As first reported by the Poker Players Alliance on Monday, Michigan state Rep. Brandt Iden submitted a new online gambling bill, H 4926, on Tuesday.
According to the PPA, the bill will be discussed during a hearing in front of the House Regulatory Reform Committee, which Iden chairs, on Wednesday morning.
HEARING: PPA will testify at a House hearing on new #iGaming bill in Michigan this Wednesday. Stay tuned for more information.
— Poker Alliance (@ppapoker) September 11, 2017
Iden’s bill is similar to the legislation introduced by state Sen. Mike Kowall earlier this year, but it does diverge in a few respects. Most notably, Iden’s bill makes it clear that tribal gaming operators will have to renegotiate their compacts with the state in order to offer online gaming.
Under Kowall’s proposal, only licensed Michigan casinos and federally recognized Indian tribes that “waived its sovereign immunity with respects to conduct internet gambling,” would be eligible for an online gambling license.
Iden’s bill doesn’t require tribes to waive sovereign immunity, rather it states:
“A federally recognized Michigan Indian tribe may conduct internet gambling if authorized by a compact the tribe has entered into with this state under the Indian gaming regulatory act…”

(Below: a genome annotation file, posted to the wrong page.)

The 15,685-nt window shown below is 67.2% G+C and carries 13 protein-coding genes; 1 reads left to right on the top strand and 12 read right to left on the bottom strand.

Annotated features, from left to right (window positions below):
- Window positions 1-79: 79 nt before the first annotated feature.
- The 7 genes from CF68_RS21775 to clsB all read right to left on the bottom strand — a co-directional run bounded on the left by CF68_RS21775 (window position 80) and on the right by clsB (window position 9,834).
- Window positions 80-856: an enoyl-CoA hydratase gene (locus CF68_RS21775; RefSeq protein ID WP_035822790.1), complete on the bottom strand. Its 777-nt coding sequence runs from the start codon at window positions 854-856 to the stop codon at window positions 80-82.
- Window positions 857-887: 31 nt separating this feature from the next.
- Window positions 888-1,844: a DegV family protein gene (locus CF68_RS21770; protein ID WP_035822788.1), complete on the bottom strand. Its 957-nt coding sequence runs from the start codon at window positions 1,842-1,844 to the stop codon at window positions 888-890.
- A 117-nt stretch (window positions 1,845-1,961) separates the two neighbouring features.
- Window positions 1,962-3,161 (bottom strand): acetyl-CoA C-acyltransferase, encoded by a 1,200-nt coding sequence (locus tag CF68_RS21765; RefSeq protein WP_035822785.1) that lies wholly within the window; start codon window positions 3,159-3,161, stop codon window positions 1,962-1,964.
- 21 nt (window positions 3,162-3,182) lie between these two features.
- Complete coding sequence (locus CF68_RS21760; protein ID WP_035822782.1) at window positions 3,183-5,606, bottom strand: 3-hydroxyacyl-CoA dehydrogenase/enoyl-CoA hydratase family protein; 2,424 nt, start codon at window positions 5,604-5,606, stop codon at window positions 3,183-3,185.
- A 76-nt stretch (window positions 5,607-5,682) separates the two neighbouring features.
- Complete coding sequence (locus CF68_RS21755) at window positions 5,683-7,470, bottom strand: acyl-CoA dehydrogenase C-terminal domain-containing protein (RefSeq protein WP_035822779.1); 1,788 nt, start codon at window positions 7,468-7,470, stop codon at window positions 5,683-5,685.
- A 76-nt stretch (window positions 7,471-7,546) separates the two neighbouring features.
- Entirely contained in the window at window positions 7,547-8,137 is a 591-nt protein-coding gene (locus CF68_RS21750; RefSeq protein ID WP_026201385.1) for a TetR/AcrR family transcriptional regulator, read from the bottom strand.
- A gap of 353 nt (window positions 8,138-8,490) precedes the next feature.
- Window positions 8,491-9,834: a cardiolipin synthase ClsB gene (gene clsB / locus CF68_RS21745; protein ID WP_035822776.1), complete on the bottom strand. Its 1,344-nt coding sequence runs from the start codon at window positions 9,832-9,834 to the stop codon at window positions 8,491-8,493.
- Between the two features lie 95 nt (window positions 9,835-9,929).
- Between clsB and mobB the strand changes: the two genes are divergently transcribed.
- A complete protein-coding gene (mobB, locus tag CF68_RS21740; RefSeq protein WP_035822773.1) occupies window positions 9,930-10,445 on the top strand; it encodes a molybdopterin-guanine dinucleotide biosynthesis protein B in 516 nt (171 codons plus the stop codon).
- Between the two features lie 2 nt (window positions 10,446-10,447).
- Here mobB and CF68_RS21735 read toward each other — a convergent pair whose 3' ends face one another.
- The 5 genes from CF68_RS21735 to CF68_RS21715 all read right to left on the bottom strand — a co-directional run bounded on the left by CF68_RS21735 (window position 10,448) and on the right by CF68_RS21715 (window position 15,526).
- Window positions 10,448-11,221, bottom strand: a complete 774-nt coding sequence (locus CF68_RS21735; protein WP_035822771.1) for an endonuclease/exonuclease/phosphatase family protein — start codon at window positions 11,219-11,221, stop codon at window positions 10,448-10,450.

This tribal vs. commercial aspect is seen as the key sticking point in Michigan. It’s unclear if Iden’s bill goes far enough to actually solve this problem. This is something to keep an eye on during tomorrow’s hearing.
As was the case with Senator Kowall’s S 203, H 4926 imposes the following fees on licensees:
The tax rate does differ between the two bills. Kowall’s bill called for a 10 percent tax rate, whereas Iden’s bill bumps the tax rate up to 15 percent.
However, there is a provision in the bill that says the rate can be lowered if the state reaches a compact or amends an existing compact with a tribe.
“If after the effective date of this act, a person executes and enters into a compact, amendment to a compact, or other agreement negotiated with this state, under which a person is able to lawfully conduct internet gaming in this state for a period of time subject to payment of a revenue share or other payment to this state that is lower than the tax rate imposed under subsection (1), the tax rate under subsection (1) is automatically reduced to a rate equivalent, as determined by the board, to the rate paid as a revenue share or other payment under the compact, amendment to a compact, or other agreement negotiated with this state during that period of time.”
The basics of both bills are generally the same.
Both pieces of legislation seek to: